Next (and the big Unscene project for 2014) is the Unscene book. The books sole purpose is to describe and explain how the Freestyle scene in Brisbane started and the journey the riders and community took just prior to Extreme games era. The book sources information from rider interviews, footage, journal entries, photographs and newspaper and magazine clippings. Basic layouts and planning for the book started a week ago with pre-orders available mid year for a late 2014 release.
There are a few other smaller projects currently in the works including a map of the Brisbane Freestyle Teams (from 1979 – 1995) and a directory of all known Australian Freestyle competitions from the first competition to todays events. Also, Unscene shirts and stickers will be available later in the year. More information will available on these in the coming months with a few extra suprises thrown in! Stay tuned…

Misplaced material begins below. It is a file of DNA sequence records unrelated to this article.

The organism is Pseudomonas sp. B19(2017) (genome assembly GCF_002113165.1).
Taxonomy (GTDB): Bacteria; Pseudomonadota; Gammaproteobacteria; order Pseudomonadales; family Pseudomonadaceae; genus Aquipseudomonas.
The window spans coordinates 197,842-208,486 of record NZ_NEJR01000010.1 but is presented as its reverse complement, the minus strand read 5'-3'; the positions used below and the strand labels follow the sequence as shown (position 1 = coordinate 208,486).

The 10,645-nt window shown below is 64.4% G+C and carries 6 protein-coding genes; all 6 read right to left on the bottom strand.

For those of you who have not had the opportunity to meet Lix, she is a very talanted Brisbane based traditional and graphic artist, web designer and custom BMX builder/rider. Lix possesses the creative ability, and understanding of BMX to assist in the refinement and aesthetic that the Unscene website requires. Lix also hosts Radventure – an all ages BMX ride with the intent to get people outdoors and meet people who love BMX.
Keep an eye out for Lix and Lix BMX – I got a feeling you will be seeing more of her in the BMX scene.
(Image courtesy of Lix BMX)
Image courtesy of ASV Photographics
The opening night included 130 guests with Brisbane’s most iconic and professional Freestylers pre-1995. We had riders from every Freestyle scene in Brisbane from that decade – the Sloths, the Wholemeal Posse, the Brick on a String Posse, Prody, the Drain Kids, CTD, and Team Obscene just to name a few. At least one rider from every Brisbane Freestyle team from 1979 to 1995 was present on the opening night.